51:0754(66)AR - - Air Force, 42 Air Base Wing, Gunter Annex, Maxwell AFB, AL and AFGE, Local 997 - - 1996 FLRAdec AR - - v51 p754



[ v51 p754 ]
51:0754(66)AR
The decision of the Authority follows:


51 FLRA No. 66

FEDERAL LABOR RELATIONS AUTHORITY

WASHINGTON, D.C.

_____

U.S. DEPARTMENT OF THE AIR FORCE

42 AIR BASE WING, GUNTER ANNEX

MAXWELL AIR FORCE BASE, ALABAMA

(Agency)

and

AMERICAN FEDERATION OF GOVERNMENT EMPLOYEES

LOCAL 997

(Union)

0-AR-2730

_____

DECISION

January 31, 1996

_____

Before the Authority: Phyllis N. Segal, Chair; and Tony Armendariz, Member.(1)

I. Statement of the Case

This matter is before the Authority on exceptions to a consolidated award of Arbitrator James E. Fulford filed by the Union and the Agency under section 7122(a) of the Federal Service Labor-Management Relations Statute (the Statute) and part 2425 of the Authority's Regulations. Exceptions were filed to the portions of the award resolving two out of the three grievances consolidated therein. The Union filed exceptions to the Arbitrator's denial of Grievance No. 2, which sought to raise the grievant's overall performance rating to "Superior." The Agency filed an opposition to the Union's exceptions. The Agency filed exceptions to the Arbitrator's granting of Grievance No. 3, in which the grievant asserted that she was not given a correct performance rating. The Union did not file an opposition to the Agency's exceptions.

For the following reasons, we conclude that the Union's exceptions fail to establish that the Arbitrator's award concerning Grievance No. 2 is deficient under section 7122(a) of the Statute. Accordingly, we deny the Union's exceptions. Further, we conclude that the Agency has established that the Arbitrator's award as to Grievance No. 3 is deficient under section 7122(a) of the Statute because it does not draw its essence from the parties' collective bargaining agreement and we set aside that portion of the award.

II. Grievance No. 2

A. Arbitrator's Award

The grievant received an overall performance rating of "Fully Successful," which was subsequently raised to "Excellent," but not to the highest rating of "Superior" as requested in the grievance. The Arbitrator framed the issue as whether the Agency violated the parties' collective bargaining agreement by not giving the grievant an overall rating of "Superior." The Arbitrator determined that the record evidence did not support a finding that the grievant was treated differently from other employees rated by the same supervisor. Based on the appraisal factors, the Arbitrator concluded that he could not make a finding that the "Excellent" overall rating given the grievant was improper and, therefore, he denied the grievance.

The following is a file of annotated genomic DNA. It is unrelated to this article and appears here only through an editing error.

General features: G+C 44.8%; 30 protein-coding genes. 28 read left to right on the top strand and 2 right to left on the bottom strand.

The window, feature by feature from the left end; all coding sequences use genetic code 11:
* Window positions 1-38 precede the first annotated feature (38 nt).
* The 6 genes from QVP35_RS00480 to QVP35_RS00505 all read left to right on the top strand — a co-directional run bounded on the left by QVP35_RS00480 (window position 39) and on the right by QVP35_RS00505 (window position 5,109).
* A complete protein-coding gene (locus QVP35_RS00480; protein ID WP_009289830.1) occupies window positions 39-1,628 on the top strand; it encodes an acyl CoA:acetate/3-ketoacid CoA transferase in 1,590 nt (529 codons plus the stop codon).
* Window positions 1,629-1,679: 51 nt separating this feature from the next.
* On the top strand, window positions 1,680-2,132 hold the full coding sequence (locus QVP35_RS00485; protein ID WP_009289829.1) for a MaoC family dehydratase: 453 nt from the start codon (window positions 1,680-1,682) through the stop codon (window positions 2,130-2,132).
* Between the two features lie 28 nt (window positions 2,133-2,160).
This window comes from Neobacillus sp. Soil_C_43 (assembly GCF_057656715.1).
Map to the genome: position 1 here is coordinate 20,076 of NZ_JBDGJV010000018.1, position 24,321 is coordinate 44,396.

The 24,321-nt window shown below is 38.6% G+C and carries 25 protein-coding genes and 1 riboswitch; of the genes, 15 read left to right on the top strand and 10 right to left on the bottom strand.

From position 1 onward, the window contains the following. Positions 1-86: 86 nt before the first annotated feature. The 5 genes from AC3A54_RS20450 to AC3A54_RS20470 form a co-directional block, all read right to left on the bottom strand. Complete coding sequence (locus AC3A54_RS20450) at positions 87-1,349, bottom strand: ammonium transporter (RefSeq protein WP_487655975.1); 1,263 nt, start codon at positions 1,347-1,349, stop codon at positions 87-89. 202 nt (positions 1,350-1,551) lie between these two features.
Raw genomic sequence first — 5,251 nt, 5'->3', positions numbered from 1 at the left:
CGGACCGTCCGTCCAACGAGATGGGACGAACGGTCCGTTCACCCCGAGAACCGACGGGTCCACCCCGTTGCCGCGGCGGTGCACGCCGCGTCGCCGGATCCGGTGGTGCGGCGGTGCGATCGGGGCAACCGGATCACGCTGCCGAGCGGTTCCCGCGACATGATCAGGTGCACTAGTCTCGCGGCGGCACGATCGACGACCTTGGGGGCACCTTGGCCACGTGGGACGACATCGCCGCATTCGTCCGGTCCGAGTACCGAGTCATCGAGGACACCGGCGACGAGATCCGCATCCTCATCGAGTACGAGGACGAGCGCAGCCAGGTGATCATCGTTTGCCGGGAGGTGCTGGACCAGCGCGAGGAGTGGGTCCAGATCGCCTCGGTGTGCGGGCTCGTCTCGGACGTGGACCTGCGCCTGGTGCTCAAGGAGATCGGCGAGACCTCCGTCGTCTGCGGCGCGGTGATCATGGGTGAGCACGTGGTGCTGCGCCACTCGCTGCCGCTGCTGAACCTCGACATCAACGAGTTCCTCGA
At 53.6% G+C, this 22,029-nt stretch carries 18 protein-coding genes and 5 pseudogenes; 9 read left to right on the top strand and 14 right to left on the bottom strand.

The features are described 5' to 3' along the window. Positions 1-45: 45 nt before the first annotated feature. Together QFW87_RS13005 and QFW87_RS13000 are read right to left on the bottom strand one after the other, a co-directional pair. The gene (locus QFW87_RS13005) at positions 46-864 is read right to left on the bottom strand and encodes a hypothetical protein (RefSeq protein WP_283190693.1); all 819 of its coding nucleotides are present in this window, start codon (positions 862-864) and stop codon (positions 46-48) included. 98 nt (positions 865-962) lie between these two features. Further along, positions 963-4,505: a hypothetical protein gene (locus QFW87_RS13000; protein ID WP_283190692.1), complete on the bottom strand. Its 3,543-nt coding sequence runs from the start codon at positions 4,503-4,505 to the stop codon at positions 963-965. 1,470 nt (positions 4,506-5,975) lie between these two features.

B. Exceptions

1. Union's Contentions

The Union contends that the Arbitrator "did not even consider" Article VII of the parties' agreement.(2) Union's Exceptions at 1. Further, the Union claims that the Arbitrator "ignored" the intent of 5 U.S.C. § 4302(2)-(5). Id. The Union also disputes the Arbitrator's evaluation of the evidence, contending that the Arbitrator disregarded certain evidence and drew conclusions from witnesses' testimony that do not comport with the evidence.

2. Agency's Opposition

As a preliminary issue, the Agency asserts that the Union's exceptions were improperly filed because they were filed with the Authority's Atlanta Regional Office. Citing Local 1749, American Federation of Government Employees and Commander, 47FTW, Laughlin Air Force Base, Texas, 24 FLRA 117 (1986) (Laughlin AFB), the Agency requests that the Union's exceptions be dismissed on procedural grounds. As to the merits of the award, the Agency contends that the exceptions constitute nothing more than disagreement with the award and the Arbitrator's determinations as to witnesses' credibility.

C. Analysis and Conclusions

1. Exceptions Were Timely Filed

The time limit for filing exceptions to an arbitration award is 30 days beginning on the date the award is served on the filing party. 5 C.F.R. § 2425.1(b). The date of service is the date the arbitration award is deposited in the U.S. mail or is delivered in person. 5 C.F.R. § 2429.27(d). If the award is served by mail, 5 days are added to the period for filing exceptions to the award. 5 C.F.R. § 2429.22. All documents filed with the Authority must be filed in the Docket Room of the Authority's Case Control Office, 607 14th Street NW., Washington, D.C. 20424-0001. 5 C.F.R. § 2429.24(a).  

The Arbitrator's award was served by mail and deposited in the U.S. mail on April 10, 1995. Accordingly, the date of service of the Arbitrator's award is April 10, 1995. Therefore, the 30-day period for filing exceptions to the award expired on May 9, 1995. As the award was served by mail, 5 days are added to the due date for filing exceptions. That date was May 14, 1995, a Sunday, and thus the due date became the close of business on Monday, May 15, 1995. 5 C.F.R. § 2429.21.